By Simon Cottee
This summer, the so-called Islamic State published issue 15 of its online magazine Dabiq. In what has become a standard feature, it ran an interview with an ISIS foreign fighter. “When I was around twenty years old I would come to accept the religion of truth, Islam,” said Abu Sa’d at-Trinidadi, recalling how he had turned away from the Christian faith he was born into.
At-Trinidadi, as his nom de guerre suggests, is from the Caribbean island of Trinidad and Tobago (T&T), a country more readily associated with calypso and carnival than the “caliphate.” Asked if he had a message for “the Muslims of Trinidad,” he condemned his co-religionists at home for remaining in “a place where you have no honor and are forced to live in humiliation, subjugated by the disbelievers.” More chillingly, he urged Muslims in T&T to wage jihad against their fellow citizens: “Terrify the disbelievers in their own homes and make their streets run with their blood.”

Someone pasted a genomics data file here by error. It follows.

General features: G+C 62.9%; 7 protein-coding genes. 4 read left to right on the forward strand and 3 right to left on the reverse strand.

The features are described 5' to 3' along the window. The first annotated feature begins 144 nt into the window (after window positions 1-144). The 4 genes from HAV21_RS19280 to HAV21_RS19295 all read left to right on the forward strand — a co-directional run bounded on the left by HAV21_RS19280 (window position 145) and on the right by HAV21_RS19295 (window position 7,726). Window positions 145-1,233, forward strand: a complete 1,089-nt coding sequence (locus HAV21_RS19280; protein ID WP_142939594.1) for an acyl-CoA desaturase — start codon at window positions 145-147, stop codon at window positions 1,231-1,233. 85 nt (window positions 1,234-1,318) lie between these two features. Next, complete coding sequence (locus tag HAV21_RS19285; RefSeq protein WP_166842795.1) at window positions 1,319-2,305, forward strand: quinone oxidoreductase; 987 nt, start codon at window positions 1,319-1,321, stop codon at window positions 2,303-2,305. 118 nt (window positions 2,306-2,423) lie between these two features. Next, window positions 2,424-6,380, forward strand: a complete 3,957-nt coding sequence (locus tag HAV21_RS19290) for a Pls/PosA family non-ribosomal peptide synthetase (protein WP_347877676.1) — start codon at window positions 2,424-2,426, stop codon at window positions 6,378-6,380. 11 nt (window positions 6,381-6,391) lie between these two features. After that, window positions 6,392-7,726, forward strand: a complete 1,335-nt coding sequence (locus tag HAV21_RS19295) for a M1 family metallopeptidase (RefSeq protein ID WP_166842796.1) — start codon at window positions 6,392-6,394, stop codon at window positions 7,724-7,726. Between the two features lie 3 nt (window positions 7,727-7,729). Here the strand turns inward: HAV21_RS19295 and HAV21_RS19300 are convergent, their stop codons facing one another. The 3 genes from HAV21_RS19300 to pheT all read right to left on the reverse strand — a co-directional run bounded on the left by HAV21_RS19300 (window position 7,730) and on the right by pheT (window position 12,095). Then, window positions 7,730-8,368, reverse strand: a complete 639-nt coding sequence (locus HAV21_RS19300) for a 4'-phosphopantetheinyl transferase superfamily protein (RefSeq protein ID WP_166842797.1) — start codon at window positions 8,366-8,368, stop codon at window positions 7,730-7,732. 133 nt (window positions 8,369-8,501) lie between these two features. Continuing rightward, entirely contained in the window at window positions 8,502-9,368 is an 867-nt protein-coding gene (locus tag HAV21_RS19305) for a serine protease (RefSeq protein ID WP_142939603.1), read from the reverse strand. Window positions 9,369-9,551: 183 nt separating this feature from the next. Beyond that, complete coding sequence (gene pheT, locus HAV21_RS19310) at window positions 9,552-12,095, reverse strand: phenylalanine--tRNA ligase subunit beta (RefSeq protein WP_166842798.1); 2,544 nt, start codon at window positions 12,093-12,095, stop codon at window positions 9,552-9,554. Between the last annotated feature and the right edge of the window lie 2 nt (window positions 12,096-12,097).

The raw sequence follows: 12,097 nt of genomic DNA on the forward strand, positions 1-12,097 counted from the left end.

For well over a year and a half now, Raqqa, the so-called stronghold of the Islamic State in Syria, has been subjected to sustained aerial bombardment by U.S., French, and Russian war planes. In recent months, the U.S.-led anti-ISIS coalition has reportedly killed more than 10,000 ISIS fighters, including key figures among ISIS’s leadership, most notably its senior strategist and spokesman Abu Muhammad al-Adnani. It has also launched an offensive, now in its second month, on the group’s Iraqi capital of Mosul. According to estimates by American officials, ISIS has lost about 45 percent of its territory in Syria and 20 percent in Iraq since it rose to prominence in the summer of 2014. At the same time, the flow of foreign fighters to the caliphate has plummeted, from a peak of 2,000 crossing the Turkey-Syria border each month in late 2014 to as few as 50 today. Yet still there are people making the long and precarious 6,000-mile journey from Trinidad to Syria in an effort to live there. Just three days before the release of Dabiq 15, eight were detained in southern Turkey, attempting to cross into ISIS-controlled territory in Syria. All were female, and they included children.
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